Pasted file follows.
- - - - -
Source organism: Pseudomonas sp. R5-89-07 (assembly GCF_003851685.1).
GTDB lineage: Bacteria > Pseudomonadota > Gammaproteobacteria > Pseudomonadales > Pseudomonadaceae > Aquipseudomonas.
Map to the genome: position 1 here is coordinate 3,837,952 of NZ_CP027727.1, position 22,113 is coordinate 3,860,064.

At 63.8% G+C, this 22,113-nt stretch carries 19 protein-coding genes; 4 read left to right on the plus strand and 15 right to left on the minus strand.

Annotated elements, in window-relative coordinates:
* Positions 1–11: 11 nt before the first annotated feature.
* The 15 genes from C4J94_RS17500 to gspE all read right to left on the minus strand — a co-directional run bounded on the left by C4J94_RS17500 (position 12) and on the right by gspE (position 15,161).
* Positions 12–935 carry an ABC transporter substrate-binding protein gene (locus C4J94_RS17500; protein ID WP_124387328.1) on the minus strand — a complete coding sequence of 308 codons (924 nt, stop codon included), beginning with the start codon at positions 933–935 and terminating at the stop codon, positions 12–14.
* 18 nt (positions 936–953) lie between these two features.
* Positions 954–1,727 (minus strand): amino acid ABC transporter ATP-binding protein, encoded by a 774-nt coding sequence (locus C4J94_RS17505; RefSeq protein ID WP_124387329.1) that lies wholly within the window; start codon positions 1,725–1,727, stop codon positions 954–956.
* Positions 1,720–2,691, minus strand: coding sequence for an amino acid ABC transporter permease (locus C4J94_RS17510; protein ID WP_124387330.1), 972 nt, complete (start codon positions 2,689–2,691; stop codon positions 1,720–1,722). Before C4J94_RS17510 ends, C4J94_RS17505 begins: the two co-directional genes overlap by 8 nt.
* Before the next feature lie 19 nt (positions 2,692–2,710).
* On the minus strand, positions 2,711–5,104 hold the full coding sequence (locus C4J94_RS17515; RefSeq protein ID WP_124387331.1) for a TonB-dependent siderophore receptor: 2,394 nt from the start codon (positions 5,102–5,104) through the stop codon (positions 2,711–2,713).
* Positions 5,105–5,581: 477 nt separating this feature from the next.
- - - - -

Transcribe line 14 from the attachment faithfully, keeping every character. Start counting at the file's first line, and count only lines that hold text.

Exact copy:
* Positions 5,105–5,581: 477 nt separating this feature from the next.